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Ecstasy (methylenedioxmetharnphetamine)

The drug known as methylenedioxmetharnphetamine is more commonly called MDMA or ôecstasyö among drug users (Wood and Synovitz 2001, 38). The history of MDMA begins in the early twentieth century when, after its discovery by German chemists, it was patented in 1914 and used as an appetite suppressant for soldiers during World War I. A stimulant, the National Institute on Drug Abuse (NIDA) reports MDMA is a psychoactive drug ôchemically similar to the stimulant methamphetamine and the hallucinogen mescalineö (MDMA 2004, 1). During the 1970s and 1980s, the drug MDMA was used by psychotherapists to help patients with interpersonal relationships, self-esteem, and self-insight (Wood and Synovitz 2001). Beginning in the 1980s, however, MDMA became popular with recreational drug users. Such use prompted research on its potential harmful effects. In 1985, the Drug Enforcement Agency (DEA) classified MDMA as a Schedule I controlled substance, banning its production and use by the mental health professions despite protests from physicians and psychotherapists. Increased use of MDMA continues associated with the rise of parties among young people known as ôravesö. These are all night music and dance parties that happen in conjunction with the consumption of ecstasy and other illicit activities.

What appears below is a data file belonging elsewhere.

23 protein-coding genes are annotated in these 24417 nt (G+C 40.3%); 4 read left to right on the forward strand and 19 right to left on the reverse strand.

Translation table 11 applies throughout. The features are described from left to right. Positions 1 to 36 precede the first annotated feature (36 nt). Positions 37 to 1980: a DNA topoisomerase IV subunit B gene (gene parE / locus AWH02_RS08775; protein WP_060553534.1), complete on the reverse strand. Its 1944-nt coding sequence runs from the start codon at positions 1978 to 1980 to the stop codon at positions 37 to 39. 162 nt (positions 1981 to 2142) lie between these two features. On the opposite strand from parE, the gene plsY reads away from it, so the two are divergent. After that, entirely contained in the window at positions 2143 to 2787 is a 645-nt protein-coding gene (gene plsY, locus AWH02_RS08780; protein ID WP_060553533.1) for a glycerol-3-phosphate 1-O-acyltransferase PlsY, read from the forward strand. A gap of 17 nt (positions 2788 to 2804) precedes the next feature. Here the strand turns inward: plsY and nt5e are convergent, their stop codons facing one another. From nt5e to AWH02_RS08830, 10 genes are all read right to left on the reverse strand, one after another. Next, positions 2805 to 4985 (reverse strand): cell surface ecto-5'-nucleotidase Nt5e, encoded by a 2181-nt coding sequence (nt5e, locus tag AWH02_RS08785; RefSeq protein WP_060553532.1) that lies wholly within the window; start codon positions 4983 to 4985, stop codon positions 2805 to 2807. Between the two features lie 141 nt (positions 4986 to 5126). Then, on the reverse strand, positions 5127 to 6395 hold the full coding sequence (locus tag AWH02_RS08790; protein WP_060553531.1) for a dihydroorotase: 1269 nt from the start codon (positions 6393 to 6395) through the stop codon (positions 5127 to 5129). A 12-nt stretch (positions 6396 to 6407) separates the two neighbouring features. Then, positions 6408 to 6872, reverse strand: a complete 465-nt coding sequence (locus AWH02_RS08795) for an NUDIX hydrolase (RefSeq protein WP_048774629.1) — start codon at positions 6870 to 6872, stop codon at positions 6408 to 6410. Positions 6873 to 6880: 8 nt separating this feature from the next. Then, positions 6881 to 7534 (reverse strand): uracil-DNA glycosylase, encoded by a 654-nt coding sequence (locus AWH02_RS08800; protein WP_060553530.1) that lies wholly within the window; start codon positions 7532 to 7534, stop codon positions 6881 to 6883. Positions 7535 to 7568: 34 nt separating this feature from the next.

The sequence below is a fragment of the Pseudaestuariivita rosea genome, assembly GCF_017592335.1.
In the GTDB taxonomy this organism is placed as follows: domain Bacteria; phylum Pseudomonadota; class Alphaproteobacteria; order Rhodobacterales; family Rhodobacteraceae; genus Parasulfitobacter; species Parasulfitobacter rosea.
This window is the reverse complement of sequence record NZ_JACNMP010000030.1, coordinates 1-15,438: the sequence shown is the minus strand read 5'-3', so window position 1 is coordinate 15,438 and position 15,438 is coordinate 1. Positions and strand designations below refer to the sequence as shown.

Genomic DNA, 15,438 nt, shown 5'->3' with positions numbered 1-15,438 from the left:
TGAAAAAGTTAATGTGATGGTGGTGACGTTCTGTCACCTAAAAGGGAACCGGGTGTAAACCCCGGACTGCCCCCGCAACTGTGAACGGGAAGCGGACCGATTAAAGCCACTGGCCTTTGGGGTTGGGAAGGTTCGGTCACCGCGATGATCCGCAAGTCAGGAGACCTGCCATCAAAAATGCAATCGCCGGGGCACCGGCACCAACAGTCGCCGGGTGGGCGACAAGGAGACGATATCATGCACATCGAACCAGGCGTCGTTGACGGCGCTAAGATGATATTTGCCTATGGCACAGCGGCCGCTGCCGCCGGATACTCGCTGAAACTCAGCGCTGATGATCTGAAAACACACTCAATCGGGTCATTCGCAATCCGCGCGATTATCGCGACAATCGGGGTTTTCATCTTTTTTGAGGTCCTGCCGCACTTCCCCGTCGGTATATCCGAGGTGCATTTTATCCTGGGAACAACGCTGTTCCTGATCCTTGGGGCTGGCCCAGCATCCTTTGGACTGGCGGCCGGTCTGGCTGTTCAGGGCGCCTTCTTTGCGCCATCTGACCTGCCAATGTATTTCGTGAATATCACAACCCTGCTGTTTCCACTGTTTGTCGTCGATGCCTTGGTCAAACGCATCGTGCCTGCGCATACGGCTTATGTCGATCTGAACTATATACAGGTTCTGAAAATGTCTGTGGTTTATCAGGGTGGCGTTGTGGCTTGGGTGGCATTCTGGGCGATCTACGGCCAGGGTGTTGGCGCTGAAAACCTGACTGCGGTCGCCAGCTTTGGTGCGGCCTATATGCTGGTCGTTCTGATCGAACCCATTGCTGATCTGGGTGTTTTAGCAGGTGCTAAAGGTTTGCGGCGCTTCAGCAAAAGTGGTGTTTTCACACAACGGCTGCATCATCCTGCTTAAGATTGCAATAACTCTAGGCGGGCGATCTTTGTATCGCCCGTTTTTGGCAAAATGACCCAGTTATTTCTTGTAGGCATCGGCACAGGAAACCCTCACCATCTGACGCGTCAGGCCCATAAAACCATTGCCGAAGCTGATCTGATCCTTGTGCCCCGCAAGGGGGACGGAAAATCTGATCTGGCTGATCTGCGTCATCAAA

According to NIDA, more than 676,000 people aged 12-and-older admitted taking ecstasy in 2002 (MDMA 2004, 1). The negative psychological and physical affects of using ecstasy have caused alarm in U.S. culture, primarily because studies show the largest increase in use of the drug is among 12th-graders in the West (Romano 2002, 30). The drug is highly popular among those aged 12-25 that attend what are known as ôravesö, all night-long dance parties with high octane music and the consumption of drugs, especially MDMA. Raves have been identified by police as ôDrug Taking Festivalsö and typically occur in abandoned warehouses or outdoor...

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Ecstasy (methylenedioxmetharnphetamine). (1969, December 31). In Retrieved 16:27, December 07, 2021, from